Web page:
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Tribeca 2008: Discovery and Midnight sections

The second list of titles announced this week confirms the direction that Tribeca is taking with their 7th and future editions: new filmmakers. This year’s Discovery section (a mix of fiction and non-fiction) boosts exactly that and consists of 30 titles with 18 world premieres. Here is today’s press envoy.


The 27 Club, directed and written by Erica Dunton.  (USA) – World Premiere, Narrative.  After the sudden loss of a bandmate, a distressed rock star hires a geeky grocery store clerk to drive him across the country. The vast American landscape—stunningly photographed—provides solace for this unlikely pair as they make their way to New York for the funeral.
Ball Don’t Lie, directed by Brin Hill, written by Matt de la Peña and Hill.  (USA) – World Premiere, Narrative. An urban coming-of-age story that follows Sticky, a talented streetballer (Grayson Boucher) who overcomes his troubled past through his passion for the game. Based on the popular novel, Ball Don’t Lie features Ludacris, Rosanna Arquette, and Nick Cannon. Part of the Tribeca/ESPN Sports Film Festival.
Bitter & Twisted, directed and written by  Christopher Weekes.  (Australia) – World Premiere, Narrative.  This quirky, multidimensional drama of longing and loss starts with the death of a young man and flashes forward three years to assess the toll it took on his parents, brother, and ex-girlfriend. A vivid style and nuanced performances add unusual charm to this confident debut.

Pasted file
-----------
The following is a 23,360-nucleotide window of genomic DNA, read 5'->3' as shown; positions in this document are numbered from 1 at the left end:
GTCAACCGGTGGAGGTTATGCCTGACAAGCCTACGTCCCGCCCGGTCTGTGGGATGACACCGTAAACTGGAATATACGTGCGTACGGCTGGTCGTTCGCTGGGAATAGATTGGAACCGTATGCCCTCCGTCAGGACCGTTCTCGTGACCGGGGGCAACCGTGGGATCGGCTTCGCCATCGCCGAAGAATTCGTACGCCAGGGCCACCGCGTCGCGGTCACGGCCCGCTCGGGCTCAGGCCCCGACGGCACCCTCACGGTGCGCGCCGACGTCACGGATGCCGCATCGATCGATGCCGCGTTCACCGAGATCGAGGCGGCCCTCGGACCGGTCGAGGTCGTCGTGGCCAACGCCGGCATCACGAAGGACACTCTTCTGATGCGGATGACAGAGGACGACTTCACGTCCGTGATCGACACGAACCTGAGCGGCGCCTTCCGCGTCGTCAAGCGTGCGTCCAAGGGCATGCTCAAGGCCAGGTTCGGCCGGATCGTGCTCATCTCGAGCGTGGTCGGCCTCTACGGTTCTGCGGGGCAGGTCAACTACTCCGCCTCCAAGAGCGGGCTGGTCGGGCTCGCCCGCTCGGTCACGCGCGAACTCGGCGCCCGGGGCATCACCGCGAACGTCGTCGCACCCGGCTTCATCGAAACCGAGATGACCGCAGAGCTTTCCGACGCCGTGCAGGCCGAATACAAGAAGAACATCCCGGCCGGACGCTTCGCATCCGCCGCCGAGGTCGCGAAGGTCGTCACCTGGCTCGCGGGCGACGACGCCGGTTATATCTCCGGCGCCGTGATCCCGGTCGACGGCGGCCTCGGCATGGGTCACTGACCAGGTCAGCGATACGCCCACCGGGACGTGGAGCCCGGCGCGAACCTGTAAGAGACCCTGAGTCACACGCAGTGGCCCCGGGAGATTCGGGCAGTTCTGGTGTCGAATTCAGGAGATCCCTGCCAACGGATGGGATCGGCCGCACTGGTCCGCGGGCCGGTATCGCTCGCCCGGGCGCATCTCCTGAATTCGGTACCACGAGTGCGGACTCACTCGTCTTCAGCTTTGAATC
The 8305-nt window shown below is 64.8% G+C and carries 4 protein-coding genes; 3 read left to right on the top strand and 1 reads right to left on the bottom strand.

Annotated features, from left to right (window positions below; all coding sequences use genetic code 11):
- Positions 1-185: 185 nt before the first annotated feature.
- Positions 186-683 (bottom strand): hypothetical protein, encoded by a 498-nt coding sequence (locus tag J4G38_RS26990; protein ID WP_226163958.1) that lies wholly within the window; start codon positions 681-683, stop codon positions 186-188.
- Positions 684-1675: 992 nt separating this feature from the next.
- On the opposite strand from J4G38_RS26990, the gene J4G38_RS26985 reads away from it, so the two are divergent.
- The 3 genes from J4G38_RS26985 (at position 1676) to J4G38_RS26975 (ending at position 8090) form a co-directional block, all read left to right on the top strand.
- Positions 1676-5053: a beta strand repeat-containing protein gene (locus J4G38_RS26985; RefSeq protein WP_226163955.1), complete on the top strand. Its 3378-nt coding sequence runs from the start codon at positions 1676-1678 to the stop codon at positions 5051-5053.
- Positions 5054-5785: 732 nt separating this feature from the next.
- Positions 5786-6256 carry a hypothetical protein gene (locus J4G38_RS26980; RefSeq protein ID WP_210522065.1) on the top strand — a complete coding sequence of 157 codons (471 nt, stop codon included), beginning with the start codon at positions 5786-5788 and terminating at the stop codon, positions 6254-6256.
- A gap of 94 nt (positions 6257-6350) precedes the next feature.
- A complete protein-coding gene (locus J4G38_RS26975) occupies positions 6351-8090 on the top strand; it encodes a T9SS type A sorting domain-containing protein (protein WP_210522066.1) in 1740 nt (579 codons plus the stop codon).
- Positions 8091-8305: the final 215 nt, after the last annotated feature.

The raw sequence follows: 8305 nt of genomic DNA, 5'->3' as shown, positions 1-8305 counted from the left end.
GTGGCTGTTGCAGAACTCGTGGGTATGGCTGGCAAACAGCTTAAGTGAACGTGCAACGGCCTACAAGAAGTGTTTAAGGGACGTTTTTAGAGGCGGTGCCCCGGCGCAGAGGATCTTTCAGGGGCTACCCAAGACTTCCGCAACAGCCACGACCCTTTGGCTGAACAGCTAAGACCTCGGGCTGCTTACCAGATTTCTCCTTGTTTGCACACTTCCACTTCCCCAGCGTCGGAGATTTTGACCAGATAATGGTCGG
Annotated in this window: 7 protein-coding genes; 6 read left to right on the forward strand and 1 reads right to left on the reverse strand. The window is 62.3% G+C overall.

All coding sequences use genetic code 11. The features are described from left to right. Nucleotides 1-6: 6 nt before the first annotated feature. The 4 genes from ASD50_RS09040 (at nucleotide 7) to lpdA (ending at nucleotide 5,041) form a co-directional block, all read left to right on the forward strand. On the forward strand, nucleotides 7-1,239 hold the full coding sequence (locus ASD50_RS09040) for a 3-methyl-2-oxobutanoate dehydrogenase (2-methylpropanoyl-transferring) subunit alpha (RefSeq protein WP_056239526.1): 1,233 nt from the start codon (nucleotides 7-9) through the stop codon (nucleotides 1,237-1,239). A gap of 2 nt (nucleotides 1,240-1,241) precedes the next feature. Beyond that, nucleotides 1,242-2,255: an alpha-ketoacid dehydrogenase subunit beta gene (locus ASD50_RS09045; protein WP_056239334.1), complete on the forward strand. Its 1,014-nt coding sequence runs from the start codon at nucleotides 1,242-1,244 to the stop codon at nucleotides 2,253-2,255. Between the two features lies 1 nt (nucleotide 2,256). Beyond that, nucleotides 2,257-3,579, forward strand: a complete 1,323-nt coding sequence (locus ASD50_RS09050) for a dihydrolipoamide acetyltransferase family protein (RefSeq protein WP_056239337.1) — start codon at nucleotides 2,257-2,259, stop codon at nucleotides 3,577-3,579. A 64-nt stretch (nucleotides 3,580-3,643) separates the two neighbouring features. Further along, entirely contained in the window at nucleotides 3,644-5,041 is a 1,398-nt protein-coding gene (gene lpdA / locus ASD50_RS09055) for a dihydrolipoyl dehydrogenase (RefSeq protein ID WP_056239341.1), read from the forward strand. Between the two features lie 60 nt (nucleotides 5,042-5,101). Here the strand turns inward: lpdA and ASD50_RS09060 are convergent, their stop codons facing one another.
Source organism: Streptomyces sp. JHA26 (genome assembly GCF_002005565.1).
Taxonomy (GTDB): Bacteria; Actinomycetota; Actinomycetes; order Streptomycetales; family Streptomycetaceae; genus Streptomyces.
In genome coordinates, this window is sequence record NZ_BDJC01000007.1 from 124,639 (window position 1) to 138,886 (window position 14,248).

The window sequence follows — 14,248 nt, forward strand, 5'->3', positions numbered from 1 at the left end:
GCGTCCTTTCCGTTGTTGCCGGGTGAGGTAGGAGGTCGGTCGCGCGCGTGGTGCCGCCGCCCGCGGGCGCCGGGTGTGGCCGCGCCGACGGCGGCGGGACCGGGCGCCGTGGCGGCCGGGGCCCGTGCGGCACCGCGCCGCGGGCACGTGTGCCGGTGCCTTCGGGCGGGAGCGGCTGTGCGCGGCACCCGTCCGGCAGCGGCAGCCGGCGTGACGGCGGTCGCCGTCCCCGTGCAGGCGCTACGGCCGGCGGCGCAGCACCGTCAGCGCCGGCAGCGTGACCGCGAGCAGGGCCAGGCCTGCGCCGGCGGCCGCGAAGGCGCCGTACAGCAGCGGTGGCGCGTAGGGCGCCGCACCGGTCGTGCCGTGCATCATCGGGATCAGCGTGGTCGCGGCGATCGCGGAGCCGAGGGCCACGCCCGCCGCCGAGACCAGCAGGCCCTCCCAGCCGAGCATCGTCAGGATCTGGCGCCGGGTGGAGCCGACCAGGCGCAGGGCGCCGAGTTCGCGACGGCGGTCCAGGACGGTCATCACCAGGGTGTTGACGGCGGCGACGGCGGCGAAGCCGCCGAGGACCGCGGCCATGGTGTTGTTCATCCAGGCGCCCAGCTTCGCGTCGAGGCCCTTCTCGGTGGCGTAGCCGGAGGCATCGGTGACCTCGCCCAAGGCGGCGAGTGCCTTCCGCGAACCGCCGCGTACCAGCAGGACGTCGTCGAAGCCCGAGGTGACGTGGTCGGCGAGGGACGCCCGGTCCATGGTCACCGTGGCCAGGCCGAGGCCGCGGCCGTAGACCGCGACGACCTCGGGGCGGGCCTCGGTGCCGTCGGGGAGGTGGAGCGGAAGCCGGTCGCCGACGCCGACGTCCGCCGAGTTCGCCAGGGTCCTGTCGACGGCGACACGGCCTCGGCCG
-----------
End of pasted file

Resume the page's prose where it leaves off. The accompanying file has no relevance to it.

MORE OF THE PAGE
Charly, directed and written by Isild Le Besco.  (France) – North American Premiere, Narrative.    Fourteen-year-old Nicolas leaves the elderly couple he lives with and heads for the sea but crosses paths with Charly, a tough girl who takes him into her mobile home, where an unusual domestic arrangement evolves. As in her brilliant directorial debut 1/2 Price (TFF ’04), Le Besco movingly depicts a world without adults. French with English subtitles.
Faubourg Tremé: The Untold Story of Black New Orleans, directed by Dawn Logsdon, written by: Lolis Eric Elie.  (USA) – World Premiere, Documentary.  Just outside the French Quarter of New Orleans is a lively, long-established neighborhood that most tourists never see. Enlightening and informative, Faubourg Tremé documents the enduring legacy of one of the country’s oldest African American communities. Executive produced by Stanley Nelson and Wynton Marsalis.
Fermat’s Room (La Habitación de Fermat), directed and written by: Luis Piedrahita and Rodrigo Sopeña.  (Spain) – North American Premiere, Narrative.  The walls are closing in—literally—on four brainiac mathematicians with shadowy pasts in this muchotense debut. A sexy virtuoso, a hardheaded hottie, a doleful drunk, and a middle-aged merrymaker have all been brought together by the mysterious Fermat to solve their most profound equation yet: Why is someone trying to kill them?
Fighter, directed and written by: Natasha Arthy.  (Denmark) – North American Premiere, Narrative.  This high-energy martial arts drama chronicles a driven high school student caught between the expectations of her traditional Turkish family and her kung fu dreams. With slickly choreographed fight scenes, Fighter is an empowering story that culminates with an emotional punch. Danish, Turkish with English subtitles. Part of the Tribeca/ESPN Sports Film Festival.
Fire Under the Snow, directed by: Makoto Sasa.  (USA) – World Premiere, Documentary.  Tibetan monk Palden Gyatso spent 33 years being tortured and starved in Chinese prisons. He watched his nation ruined and his countrymen jailed or killed. Despite this, Gyatso remains unbroken, keeping the flame of his spirit ablaze. Tibetan with English subtitles.
Going On 13, directed and written by: Dawn Valadez and Kristy Guevara-Flanagan.  (USA) – World Premiere, Documentary.  Ariana, Isha, Rose, and Esme are young girls who were followed for four years as they navigate the precarious path to womanhood and, in Valadez’ and Guevara-Flanagan’s expert hands, breathe new life into the coming-of-age story